BLOOMFIELD — A life-long love of science and curiosity into how things work has led a Bloomfield High School senior to be accepted into the Navy nuclear engineering program.

Jacob Taylor will be attending the Nuclear Power School at the Naval Nuclear Power Training Compound in Goose Creek, S.C. this summer.

At the school, he'll learn how to handle and maintain nuclear power plant operation along with handling maintenance for Naval ships and submarines.

"I always had a mind for engineering and putting stuff together in ways," Taylor said. "Nuclear engineering seemed difficult enough that it would keep the challenge going while having enough of a mind set I already have."

U.S. Navy Petty Officer Daniel Dame said Taylor's score on the Armed Services Vocational Aptitude Battery (ASVAB) test place him in the top category, automatically qualifying him for the program.

Taylor is the only student from San Juan County this year who qualified for the school and Dame said last year only one student qualified for the school.

Dame said Taylor had to pass a physical exam and a background check since he'll be granted a "Secret" security clearance for classified information.

For Taylor, going into the armed services wasn't his first choice.

He was planning on attending the New Mexico Institute of Mining and Technology in Socorro.

"I originally said no but one of my friends convinced me to give it another try," Taylor said.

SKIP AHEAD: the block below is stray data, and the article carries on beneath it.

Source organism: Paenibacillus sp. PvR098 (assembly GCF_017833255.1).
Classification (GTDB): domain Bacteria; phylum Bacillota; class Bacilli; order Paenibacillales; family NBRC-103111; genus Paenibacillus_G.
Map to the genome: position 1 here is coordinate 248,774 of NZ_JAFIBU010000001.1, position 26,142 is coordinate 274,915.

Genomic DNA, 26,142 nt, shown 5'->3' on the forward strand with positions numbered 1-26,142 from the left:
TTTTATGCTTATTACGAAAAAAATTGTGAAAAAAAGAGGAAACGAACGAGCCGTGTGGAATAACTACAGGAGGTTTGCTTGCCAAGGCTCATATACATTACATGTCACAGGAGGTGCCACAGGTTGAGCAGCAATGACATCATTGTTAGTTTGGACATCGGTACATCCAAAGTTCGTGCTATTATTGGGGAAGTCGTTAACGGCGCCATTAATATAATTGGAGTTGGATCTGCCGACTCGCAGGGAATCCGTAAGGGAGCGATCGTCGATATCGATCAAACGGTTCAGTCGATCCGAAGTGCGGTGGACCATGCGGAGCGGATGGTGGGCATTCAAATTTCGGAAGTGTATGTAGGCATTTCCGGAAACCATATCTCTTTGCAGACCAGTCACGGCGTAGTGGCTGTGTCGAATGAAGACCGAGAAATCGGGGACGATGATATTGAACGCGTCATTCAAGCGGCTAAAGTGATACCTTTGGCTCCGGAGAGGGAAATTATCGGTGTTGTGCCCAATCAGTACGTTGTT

A big factor for Taylor to pursue the nuclear engineering program is his love of science and trying to uncover how the universe works.

He has taken a number of optional science classes during high school and is currently enrolled in Honors Chemistry 2 and Physics.

It was science behind nuclear engineering which he found intriguing and led him to signing up for the armed service.

"I like the science behind it," Taylor said. "I like new things, how atoms work and how they split and do all that. Then actually applying it to energy and making it useful."

The program at the Nuclear Power School will run for two years and Taylor will earn about 118 college credit hours towards a Bachelor's degree in nuclear engineering.

After completing the program, he'll be stationed on an aircraft carrier or a nuclear submarine.

Dame said he believes Taylor will fit in at the school and will succeed.

"He'll be among many kindred spirits," Dame said.

Joshua Kellogg covers education for The Daily Times. He can be reached at 505-564-4627 or Follow him on Twitter @jkelloggdt.